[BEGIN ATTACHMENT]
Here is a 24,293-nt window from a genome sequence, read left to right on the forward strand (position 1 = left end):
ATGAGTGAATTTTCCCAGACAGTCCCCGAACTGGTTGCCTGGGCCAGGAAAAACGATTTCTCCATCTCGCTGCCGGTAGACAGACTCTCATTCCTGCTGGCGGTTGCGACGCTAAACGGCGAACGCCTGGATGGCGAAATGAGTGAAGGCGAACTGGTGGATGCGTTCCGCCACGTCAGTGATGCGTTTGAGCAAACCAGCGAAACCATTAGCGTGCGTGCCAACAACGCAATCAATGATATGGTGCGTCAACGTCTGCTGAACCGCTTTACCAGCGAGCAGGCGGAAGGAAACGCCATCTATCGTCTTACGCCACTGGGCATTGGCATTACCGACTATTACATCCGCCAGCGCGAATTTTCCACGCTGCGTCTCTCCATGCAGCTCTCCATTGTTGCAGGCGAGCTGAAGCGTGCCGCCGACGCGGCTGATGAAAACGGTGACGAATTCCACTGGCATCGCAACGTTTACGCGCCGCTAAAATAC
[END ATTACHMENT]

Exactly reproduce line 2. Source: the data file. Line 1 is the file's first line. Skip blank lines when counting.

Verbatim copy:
ATGAGTGAATTTTCCCAGACAGTCCCCGAACTGGTTGCCTGGGCCAGGAAAAACGATTTCTCCATCTCGCTGCCGGTAGACAGACTCTCATTCCTGCTGGCGGTTGCGACGCTAAACGGCGAACGCCTGGATGGCGAAATGAGTGAAGGCGAACTGGTGGATGCGTTCCGCCACGTCAGTGATGCGTTTGAGCAAACCAGCGAAACCATTAGCGTGCGTGCCAACAACGCAATCAATGATATGGTGCGTCAACGTCTGCTGAACCGCTTTACCAGCGAGCAGGCGGAAGGAAACGCCATCTATCGTCTTACGCCACTGGGCATTGGCATTACCGACTATTACATCCGCCAGCGCGAATTTTCCACGCTGCGTCTCTCCATGCAGCTCTCCATTGTTGCAGGCGAGCTGAAGCGTGCCGCCGACGCGGCTGATGAAAACGGTGACGAATTCCACTGGCATCGCAACGTTTACGCGCCGCTAAAATAC